3rd place - Honda Jazz

The Jazz is getting on a bit, but it’s still a hugely practical supermini choice. Clever packaging means it’s as flexible as the Note, while top-notch build and decent refinement give it a grown-up feel. Despite having a relatively short top gear, the Jazz is also very refined on motorways, where it was only a little noisier at 70mph than the Fiesta. However, the cracks are showing, as the Honda suffers from imprecise handling and a dirty engine line-up.

Ford Fiesta 1.0 EcoBoost Zetec Nissan Note 1.2 Acenta Premium Honda Jazz 1.4 ES Plus
On the road price/total as tested £14,345/£16,290 £14,150/£15,050 £14,495/£14,495
Residual value (after 3yrs/36,000) £5,695/39.7% £5,625/39.8% £6,030/41.6%
Depreciation £8,650 £8,525 £8,465
Annual tax liability std/higher rate £314/£629 £366/£733 £462/£924
Annual fuel cost (12k/20k miles) £1,643/£2,738 £1,551/£2,585 £1,882/£3,137
Ins. group/quote/road tax band/cost 6/£258/A/£0 6/£343/B/£20 16/£277/C/£30
Servicing cost £550 (3yrs) £199 (3yrs) £695 (5yrs)
Length/wheelbase 3,969/2,489mm 4,100/2,600mm 3,900/2,500mm
Height/width 1,495/1,722mm 1,530/1,695mm 1,525/1,695mm
Engine 3cyl in-line/999cc 3cyl in-line/1,198cc 4cyl in-line/1,339cc
Peak power/revs 99/6,000 bhp/rpm 79/6,000 bhp/rpm 98/6,000 bhp/rpm
Peak torque/revs 170/1,400 Nm/rpm 110/4,000 Nm/rpm 127/4,800 Nm/rpm
Transmission 5-spd man/fwd 5-spd man/fwd 5-spd man/fwd
Fuel tank capacity/spare wheel 42 litres/£10 41 litres/repair kit 42 litres/repair kit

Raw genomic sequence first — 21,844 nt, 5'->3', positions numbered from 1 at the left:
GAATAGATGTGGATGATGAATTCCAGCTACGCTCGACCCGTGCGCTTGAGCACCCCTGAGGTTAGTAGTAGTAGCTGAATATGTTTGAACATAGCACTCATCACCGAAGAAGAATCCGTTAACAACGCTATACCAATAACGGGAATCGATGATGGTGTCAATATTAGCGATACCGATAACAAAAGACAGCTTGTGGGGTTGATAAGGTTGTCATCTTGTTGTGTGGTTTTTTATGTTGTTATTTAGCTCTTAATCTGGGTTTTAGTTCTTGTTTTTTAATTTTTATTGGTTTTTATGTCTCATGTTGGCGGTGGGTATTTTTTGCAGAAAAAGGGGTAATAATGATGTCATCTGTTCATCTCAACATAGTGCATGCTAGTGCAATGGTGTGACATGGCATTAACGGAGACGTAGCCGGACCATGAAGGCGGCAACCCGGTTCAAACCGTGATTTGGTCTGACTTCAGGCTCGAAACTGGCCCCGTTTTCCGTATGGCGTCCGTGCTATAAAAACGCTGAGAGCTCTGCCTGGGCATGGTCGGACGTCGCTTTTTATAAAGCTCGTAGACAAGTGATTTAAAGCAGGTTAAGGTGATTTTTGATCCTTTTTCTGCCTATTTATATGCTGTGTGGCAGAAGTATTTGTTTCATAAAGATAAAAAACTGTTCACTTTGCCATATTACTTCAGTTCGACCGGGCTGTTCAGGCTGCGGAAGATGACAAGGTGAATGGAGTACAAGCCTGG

Boot capacity (seats up/down) 290/960 litres 325-411/2,012* litres 379/883 litres
Kerbweight/payload/towing weight 1,091/464/900kg 1,111/395kg/N/A 1,112/498/1,000kg
Turning circle/drag coefficient 10.1 metres/0.33Cd 10.7 metres/0.30Cd 10.1 metres/N/A
Basic warranty (miles)/recovery 3yrs (60,000)/1yr 3yrs (60,000)/3yrs 3yrs (90,000)/3yrs
Service intervals/UK dealers 12,500 (1yr)/781 12,500 (1yr)/225 Variable/196
Driver Power manufacturer/dealer pos. 23rd/29th 12th/11th 6th/4th
Euro NCAP: Adult/child/ped./stars 91/86/65/5 N/A 78/79/60/5
0-60/30-70mph 10.1/11.1 secs 12.4/13.0 secs 10.4/10.6 secs
30-50mph in 3rd/4th 6.3/8.3 secs 6.8/10.4 secs 6.8/9.3 secs
50-70mph in 5th 18.7 secs 16.9 secs 13.0 secs
Top speed/rpm at 70mph 112mph/2,500rpm 104mph/3,250rpm 113mph/3,250rpm
Braking 70-0/60-0/30-0mph 48.0/35.2/9.7m 49.5/35.2/9.0m 52.0/37.4/9.2m
Noise outside/idle/30/70mph 66/45/64/70dB 65/45/62/73dB 57/39/62/72dB
Auto Express econ (mpg/mpl)/range 45.6/10.1/421 miles 48.3/10.7/436 miles 39.8/8.8/368 miles
Govt urban/extra-urban/combined 53.3/76.4/65.7mpg 49.6/68.9/60.1mpg 42.2/57.7/50.4mpg
Govt urban/extra-urban/combined 11.7/16.8/14.5mpl 10.9/15.2/13.2mpl 9.4/12.8/11.2mpl
Actual/claimed CO2/tax bracket 143/99g/km/11% 135/109g/km/13% 164/129g/km/16%
Airbags/Isofix/park sensors/camera Six/yes/£300^/no Six/yes/no/£400** Six/yes/£515/£765
Auto/tyre monitor/stab/cruise ctrl £1,250/£75/yes/no No/yes/yes/yes £1,100/no/yes/yes
Climate ctrl/leather/heated seats No/no/no Yes/no/no Yes/no/no
Metallic paint/xenons/keyless go £495/no/no £500/no/no £450/no/no
Sat-nav/USB/DAB radio/Bluetooth £700/y/£300/£200 Yes/yes/no/yes No/yes/no/no

Disqus - noscript

What a shocker, Ford wins with an inferior product!

Why is the Fiesta part of this comparison? The Honda and Note are mini MPV's, the Fiesta is not. It's like comparing the Ford Focus to the Tiguan and some other midi MPV and declaring the Focus to be the winner based on handling...etc. Nuts.